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Congress is set to pass a budget doubling down on a years-long trend of increasing clean-energy funding, despite President Trump's repeated attempts to cut spending.

Driving the news: The spending bill the House passed on Tuesday would increase energy research spending nearly 14% compared to this year’s levels and more than 50% compared to 2014.

Why it matters: Federal research and development is a key part of scaling up and making affordable technologies needed to cut greenhouse gas emissions, such as advanced nuclear power and new innovations with solar and wind energy.

The big picture: Democrats, most environmentalists and more and more companies are calling for sweeping government policies, such as prices on carbon dioxide emissions or mandates requiring 100% carbon-free energy. But as debate on those fronts stalls over deep partisan divides, lawmakers — led by Republicans in recent years — have agreed on ramping up research spending.

What they’re saying: The ClearPath Foundation, a conservative clean-energy nonprofit that put together the below budget numbers for Axios, maintains that those big policies aren’t politically feasible. That’s a position shared by many congressional Republicans who are worried about higher energy prices and blowback from far-right advocacy groups.

  • “We think the route is to make clean energy cheaper, not traditional energy more expensive,” said Rich Powell, ClearPath’s executive director.
Expand chart
Data: Congressional Record via ClearPath Foundation; Chart: Axios Visuals

By the numbers: The accompanying chart shows how five key areas within the Energy Department focusing on energy research saw increases since fiscal year 2014, according to federal data compiled by ClearPath.

  • The fiscal year 2020 budget includes a total of $5.5 billion for these areas. This excludes the office of science, which has a far larger budget than these others, but isn’t necessarily focused on energy innovation.
  • Combined, these five areas saw an increase of 51%, or $1.86 billion, between fiscal years 2014 and 2020.
  • Energy storage technology, within the electricity office, saw the biggest percent increase, but has the smallest budget ($56 million in the latest budget). This chart includes just energy storage, given the overall electricity office has a broader focus and could include the Energy Department’s failed efforts in 2017 to bail out economically struggling coal and nuclear plants.
  • From an absolute numbers perspective, the biggest budgets are for the offices of Energy Efficiency and Renewable Energy ($2.79 billion in fiscal year 2020) and Nuclear Energy ($1.5 billion).

Flashback: Congress has passed these increases despite the Trump administration's budget proposals that regularly suggest slashing spending — and sometimes eliminate certain energy research projects altogether.

Yes, but: R&D spending is just one part of a policy agenda pushing clean energy. In other areas, Congress was less supportive. Lawmakers are unlikely to extend several tax incentives for certain technologies, including storage and solar.

What we’re watching: Democratic presidential candidates are calling for far greater federal funding in clean energy, which will largely mean the Energy Department. Joe Biden’s climate plan, for example, includes an estimated $40 billion a year in such investments.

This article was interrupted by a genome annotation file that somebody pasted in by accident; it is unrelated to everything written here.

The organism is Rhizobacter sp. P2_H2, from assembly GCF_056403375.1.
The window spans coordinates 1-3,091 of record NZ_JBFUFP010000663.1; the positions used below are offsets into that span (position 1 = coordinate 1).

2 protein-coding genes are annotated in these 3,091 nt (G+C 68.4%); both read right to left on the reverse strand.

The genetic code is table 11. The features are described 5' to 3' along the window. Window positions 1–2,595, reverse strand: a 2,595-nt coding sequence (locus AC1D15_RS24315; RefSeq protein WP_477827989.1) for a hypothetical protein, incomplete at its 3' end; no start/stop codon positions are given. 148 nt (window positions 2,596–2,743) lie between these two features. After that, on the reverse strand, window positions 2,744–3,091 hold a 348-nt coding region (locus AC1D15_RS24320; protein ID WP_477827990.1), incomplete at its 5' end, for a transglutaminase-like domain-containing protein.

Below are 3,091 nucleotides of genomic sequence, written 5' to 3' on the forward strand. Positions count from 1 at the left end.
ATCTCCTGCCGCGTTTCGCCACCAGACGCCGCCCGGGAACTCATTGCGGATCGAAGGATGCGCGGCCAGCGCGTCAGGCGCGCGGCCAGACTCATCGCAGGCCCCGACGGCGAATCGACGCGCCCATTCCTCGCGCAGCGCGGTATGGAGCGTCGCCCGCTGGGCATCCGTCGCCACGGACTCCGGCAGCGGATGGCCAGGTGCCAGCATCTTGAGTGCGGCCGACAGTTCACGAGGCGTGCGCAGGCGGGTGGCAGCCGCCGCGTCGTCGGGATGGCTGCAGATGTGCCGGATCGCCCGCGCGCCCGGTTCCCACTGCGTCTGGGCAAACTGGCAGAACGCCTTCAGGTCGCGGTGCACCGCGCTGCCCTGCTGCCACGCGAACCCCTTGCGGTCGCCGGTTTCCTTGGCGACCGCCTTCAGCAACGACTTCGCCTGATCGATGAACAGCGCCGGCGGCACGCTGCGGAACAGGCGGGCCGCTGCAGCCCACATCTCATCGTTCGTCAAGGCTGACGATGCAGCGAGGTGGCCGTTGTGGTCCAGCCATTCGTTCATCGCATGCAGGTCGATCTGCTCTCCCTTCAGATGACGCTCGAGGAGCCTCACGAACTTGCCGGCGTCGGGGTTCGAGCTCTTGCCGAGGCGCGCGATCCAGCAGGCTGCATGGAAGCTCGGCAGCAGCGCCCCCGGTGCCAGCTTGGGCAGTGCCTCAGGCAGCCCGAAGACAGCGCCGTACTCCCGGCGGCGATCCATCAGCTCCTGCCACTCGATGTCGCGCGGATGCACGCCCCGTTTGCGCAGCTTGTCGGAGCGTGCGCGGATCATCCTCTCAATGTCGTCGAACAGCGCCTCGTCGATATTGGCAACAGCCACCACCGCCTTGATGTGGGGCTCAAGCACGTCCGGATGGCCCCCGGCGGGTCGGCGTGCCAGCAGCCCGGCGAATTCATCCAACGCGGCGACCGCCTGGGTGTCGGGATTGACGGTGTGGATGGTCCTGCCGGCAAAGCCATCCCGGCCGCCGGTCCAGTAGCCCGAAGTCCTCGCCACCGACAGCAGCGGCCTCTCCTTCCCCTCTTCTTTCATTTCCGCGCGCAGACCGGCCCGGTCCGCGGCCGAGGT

Go deeper: Why clean energy isn’t enough to tackle climate change

Go deeper

20 mins ago - Health

Treasury begins dispersing $350 billion in COVID relief funding to states and localities

Treasury Secretary Janet Yellen. Photo: Tasos Katopodis/UPI/Bloomberg via Getty Images

The U.S. Treasury on Monday began giving state and local governments access to $350 billion in emergency funding from the American Rescue Plan, the department announced Monday.

Why it matters: Though the money is aimed at helping state, local, territorial and tribal governments recover from the pandemic's economic fallout, the administration will generally give them wide latitude on how they can use the funds.

Game developers break silence around salaries

Illustration: Annelise Capossela/Axios

Developers are sharing their salaries on Twitter under the hashtag #GameDevPaidMe to encourage pay transparency in their industry.

The big picture: The hashtag started circulating last year, but has returned periodically as developers fight for better working conditions. Salary sharing is a way to equalize the field. By removing the secrecy, as well as the stigma, around discussing pay, workers have more power to advocate for themselves when negotiating salaries and raises.

47 mins ago - World

Jerusalem crisis: Hamas fires rockets, Israel begins military campaign

Palestinian protesters and an Israeli police officer near the Damascus Gate. Photo: Amir Levy/Getty Images

Days of tensions in Jerusalem escalated into an exchange of fire on Monday, as Hamas fired dozens of rockets toward Israel and the Israeli military responded with strikes of its own and said it was preparing for a military operation that could last several days.

Why it matters: This is the first time Hamas has fired rockets at Jerusalem since 2014, and the most serious escalation between the Israelis and Palestinians in many months. It comes during the most sensitive days on the calendar — the last days of Ramadan and the Jerusalem Day commemoration on Monday — and amid political crises in both countries.